The challenges are based on several factors. In society, being a Black man can be dangerous and stressful physically, socially, and emotionally. Issues like negative stereotyping, misplaced assumptions of intellect and character, and social isolation can place Black men in harmful situations. How Black men react to those stressors may cause them to lack trust in new relationships or withdraw. Many Black men are taught as young boys to be cautious and guarded as a strategy to survive, stay out of trouble, or succeed in life. This can place Black men in social networks where there is a lack of information, misinformation, or more pressing priorities to discuss beyond oral health.
What gaps in care between Black and white adults surprise you most?
The narrative will likely always be that white populations collectively have better oral health, simply because they tend to fall on the better end of the spectrum of how social determinants affect health. Balancing the scale with interventions to reduce inequities will require more resources, priority, and political will. It would also mean simultaneously maximizing the opportunity for social determinants to improve health for people of color while supporting cultural influences on health that are protective. In our society, there are a host of issues halting efforts to improve access to care, including economic opportunities and neighborhood stability.
How can the oral health community address some of those disparities?
Community programs can close the gap in care when they are appropriately resourced, given the agency to lead and innovate, integrated into the health care system, and given more consideration for their contribution to reducing health care costs. It starts with trying. I like what I’m seeing regarding public insurance reform, workforce expansion, and improving collaboration with our colleagues in other health professions to support oral health as the agenda and have dental care be a part of that.
We’re a scientific profession, so we need to develop new models to study and perfect instead of preserving a system that isn’t working for millions of people and will likely get worse. It could make a big difference if research and funding institutions provided the resources to develop and test out new models of care delivery that are equity-focused and not just Band-Aid solutions that support existing models.
As an educator, how are you teaching the next generation of providers to pursue oral health equity?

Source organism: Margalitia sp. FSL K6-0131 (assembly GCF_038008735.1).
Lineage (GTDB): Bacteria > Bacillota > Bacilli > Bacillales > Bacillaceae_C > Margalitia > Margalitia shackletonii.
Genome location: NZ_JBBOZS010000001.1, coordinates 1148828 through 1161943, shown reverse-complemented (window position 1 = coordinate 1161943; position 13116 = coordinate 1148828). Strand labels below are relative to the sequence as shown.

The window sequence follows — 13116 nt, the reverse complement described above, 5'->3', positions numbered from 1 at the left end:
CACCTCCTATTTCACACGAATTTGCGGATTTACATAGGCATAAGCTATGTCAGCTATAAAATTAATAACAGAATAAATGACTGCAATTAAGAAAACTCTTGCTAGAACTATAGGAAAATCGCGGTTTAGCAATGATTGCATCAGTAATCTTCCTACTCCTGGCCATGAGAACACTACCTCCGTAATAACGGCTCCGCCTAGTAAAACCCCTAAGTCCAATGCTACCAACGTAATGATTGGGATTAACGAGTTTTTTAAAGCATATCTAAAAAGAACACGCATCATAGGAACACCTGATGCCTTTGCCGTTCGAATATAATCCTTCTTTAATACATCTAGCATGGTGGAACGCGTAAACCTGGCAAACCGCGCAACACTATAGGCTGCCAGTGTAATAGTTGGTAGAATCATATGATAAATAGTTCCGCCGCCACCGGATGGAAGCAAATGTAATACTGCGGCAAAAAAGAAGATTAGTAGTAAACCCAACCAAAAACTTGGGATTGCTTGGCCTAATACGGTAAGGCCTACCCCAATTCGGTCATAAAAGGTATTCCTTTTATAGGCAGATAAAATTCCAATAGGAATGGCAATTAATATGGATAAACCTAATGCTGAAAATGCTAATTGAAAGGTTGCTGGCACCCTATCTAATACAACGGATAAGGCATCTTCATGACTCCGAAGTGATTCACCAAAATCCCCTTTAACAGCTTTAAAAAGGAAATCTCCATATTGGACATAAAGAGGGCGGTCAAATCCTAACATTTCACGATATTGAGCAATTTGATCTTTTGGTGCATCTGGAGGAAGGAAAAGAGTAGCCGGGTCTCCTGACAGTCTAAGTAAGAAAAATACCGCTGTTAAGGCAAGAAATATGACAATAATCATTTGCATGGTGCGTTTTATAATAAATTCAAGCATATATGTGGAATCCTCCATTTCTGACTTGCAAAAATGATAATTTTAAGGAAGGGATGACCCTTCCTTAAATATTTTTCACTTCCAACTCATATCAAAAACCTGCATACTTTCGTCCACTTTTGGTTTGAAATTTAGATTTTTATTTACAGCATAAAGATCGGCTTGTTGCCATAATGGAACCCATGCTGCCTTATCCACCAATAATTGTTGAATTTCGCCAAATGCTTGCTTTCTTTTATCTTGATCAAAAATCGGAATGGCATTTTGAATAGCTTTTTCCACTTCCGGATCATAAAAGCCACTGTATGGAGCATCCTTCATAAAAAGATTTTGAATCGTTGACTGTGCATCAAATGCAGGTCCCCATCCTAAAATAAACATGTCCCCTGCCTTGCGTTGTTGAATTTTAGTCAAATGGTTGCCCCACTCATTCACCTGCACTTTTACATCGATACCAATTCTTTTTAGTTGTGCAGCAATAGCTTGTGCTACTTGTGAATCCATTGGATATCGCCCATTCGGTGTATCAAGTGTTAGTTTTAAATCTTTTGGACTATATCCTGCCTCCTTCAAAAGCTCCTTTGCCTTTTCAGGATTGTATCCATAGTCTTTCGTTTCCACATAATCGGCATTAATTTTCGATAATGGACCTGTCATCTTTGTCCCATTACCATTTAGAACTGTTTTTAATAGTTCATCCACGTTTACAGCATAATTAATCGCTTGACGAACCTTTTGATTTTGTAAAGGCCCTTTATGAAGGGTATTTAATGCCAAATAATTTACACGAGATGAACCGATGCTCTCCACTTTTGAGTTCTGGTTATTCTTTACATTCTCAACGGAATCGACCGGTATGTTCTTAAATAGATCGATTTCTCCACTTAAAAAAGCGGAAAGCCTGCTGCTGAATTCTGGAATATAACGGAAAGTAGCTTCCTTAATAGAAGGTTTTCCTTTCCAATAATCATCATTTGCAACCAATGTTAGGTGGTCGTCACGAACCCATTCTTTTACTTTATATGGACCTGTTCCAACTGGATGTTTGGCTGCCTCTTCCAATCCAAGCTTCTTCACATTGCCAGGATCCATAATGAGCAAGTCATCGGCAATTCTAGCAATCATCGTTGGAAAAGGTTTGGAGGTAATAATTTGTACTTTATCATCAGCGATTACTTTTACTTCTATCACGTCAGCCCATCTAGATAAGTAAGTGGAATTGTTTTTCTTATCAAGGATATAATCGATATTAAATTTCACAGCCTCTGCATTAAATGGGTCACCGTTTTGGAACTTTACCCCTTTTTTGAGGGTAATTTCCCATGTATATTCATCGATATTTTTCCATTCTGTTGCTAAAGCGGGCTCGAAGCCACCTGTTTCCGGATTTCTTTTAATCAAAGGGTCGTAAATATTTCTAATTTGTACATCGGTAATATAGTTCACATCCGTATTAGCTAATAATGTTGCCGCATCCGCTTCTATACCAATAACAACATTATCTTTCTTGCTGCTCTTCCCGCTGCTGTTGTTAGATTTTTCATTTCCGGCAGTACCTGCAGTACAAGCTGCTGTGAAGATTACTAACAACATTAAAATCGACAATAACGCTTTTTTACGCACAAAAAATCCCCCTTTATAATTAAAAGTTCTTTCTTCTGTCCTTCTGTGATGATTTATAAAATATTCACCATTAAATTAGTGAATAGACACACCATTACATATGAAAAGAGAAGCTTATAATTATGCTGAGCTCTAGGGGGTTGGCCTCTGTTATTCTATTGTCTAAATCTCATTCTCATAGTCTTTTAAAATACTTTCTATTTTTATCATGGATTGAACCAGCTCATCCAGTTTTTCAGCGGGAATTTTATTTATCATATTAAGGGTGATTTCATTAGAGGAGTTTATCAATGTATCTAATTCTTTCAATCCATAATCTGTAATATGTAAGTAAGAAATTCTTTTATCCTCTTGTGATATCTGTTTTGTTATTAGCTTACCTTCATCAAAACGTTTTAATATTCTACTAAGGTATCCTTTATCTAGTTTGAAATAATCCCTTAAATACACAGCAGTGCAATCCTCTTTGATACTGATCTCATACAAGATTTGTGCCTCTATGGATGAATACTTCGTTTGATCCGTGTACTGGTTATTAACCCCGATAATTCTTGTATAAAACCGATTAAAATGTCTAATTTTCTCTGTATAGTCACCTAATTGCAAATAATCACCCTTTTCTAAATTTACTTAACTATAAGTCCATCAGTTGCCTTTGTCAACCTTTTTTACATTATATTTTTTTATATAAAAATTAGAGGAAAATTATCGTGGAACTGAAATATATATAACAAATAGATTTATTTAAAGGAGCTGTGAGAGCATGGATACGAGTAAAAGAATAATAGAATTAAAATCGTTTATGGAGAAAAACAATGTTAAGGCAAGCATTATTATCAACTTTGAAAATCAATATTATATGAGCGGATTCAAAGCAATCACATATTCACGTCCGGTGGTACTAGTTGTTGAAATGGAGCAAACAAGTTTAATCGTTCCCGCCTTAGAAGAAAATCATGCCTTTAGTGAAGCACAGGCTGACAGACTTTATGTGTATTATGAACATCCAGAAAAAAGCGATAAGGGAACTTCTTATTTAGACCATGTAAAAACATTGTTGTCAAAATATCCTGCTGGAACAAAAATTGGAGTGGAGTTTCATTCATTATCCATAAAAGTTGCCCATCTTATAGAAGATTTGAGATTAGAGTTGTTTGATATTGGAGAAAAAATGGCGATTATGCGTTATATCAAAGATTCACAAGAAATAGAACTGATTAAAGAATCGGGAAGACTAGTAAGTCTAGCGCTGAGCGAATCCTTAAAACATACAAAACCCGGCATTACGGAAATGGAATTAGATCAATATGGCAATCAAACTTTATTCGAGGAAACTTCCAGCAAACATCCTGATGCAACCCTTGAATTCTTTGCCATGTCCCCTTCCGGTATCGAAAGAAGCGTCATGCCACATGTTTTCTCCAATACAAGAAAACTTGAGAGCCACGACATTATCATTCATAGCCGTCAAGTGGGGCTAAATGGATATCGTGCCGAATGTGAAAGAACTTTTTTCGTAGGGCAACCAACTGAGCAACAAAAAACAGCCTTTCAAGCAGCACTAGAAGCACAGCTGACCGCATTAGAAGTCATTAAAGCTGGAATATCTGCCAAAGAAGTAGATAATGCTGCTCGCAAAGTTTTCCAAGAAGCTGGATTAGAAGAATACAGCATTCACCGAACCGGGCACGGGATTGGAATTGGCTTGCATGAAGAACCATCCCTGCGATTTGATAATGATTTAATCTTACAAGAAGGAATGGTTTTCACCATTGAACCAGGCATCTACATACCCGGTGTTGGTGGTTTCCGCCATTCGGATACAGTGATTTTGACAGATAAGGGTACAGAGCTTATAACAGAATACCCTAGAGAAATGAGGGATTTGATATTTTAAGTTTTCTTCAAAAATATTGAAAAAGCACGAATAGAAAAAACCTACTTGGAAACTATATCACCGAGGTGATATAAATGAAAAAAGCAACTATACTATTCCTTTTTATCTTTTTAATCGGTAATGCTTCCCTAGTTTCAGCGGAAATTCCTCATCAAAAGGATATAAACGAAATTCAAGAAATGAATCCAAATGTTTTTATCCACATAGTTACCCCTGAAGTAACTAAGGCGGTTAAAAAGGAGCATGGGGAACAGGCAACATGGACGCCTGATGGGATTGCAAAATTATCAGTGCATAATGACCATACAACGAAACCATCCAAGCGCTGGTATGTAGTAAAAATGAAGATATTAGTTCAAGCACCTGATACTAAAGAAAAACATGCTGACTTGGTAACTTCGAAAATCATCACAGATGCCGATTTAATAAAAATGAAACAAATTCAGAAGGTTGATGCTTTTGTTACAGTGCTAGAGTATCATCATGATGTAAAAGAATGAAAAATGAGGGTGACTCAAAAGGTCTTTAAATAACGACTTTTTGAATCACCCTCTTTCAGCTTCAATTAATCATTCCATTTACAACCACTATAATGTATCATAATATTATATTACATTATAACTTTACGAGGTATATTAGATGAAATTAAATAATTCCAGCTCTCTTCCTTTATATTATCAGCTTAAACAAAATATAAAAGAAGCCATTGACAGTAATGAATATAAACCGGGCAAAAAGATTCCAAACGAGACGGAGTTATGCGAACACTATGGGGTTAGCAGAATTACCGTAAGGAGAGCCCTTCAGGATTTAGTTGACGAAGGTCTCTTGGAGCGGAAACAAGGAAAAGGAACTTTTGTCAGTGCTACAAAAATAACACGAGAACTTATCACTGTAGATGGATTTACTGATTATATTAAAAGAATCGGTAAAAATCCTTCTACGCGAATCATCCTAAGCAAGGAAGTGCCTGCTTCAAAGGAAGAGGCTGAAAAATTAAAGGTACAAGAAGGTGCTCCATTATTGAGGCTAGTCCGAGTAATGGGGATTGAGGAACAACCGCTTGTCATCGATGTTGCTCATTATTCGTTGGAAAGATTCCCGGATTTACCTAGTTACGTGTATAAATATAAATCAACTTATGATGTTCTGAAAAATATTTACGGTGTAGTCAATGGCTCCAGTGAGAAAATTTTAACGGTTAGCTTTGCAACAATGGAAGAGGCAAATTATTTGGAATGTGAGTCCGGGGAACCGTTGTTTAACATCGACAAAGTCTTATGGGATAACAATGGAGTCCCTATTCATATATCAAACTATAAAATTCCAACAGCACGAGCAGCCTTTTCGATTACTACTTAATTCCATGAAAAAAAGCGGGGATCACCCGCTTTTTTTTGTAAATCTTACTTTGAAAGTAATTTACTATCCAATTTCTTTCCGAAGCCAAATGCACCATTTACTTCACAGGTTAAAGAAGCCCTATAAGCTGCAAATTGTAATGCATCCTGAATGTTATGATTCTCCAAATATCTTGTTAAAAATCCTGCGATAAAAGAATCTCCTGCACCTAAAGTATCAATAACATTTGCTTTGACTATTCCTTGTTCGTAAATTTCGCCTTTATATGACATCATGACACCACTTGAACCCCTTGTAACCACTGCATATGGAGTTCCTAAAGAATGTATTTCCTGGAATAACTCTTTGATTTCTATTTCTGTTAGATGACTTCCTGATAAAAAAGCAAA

My philosophy is that students need to know how health care systems work beyond the dental chair if we’re ever going to accelerate the pace. Simply providing dental care is not enough if we are unwilling or unknowing of how to change payment and practice structures accountable for achieving better access and treatment outcomes. As a profession, we don’t teach how the system works administratively, so we’re missing opportunities. Having conversations with students and getting them to ask questions and think critically rather than just accept the status quo is an important process.
What can today’s providers (and future providers) do to promote anti-racist behaviors?
This is a tough question. On a personal level, I think that there’s a lot that people can do to simply connect and create safe spaces for people to be themselves, with full acceptance of diversity and without judgment. You never know what people may be dealing with that may be race-related, and sometimes allowing people to sit in isolation socially, professionally, and creatively only exacerbates the problems. At the end of the day, I believe that people just want to know that you genuinely care about them.
I also think that providers can challenge decisions that are made without the shared input and perspective of racial groups most impacted by those decisions. It’s not enough to ask people what they want or think and then still do what you want to do. Be open to a different way, and trust that a good idea is a good idea — and, if non-concordant leadership doesn’t share perspective with their target populations, that those ideas should be explored as exciting moments for expanding inclusivity, learning, and innovation.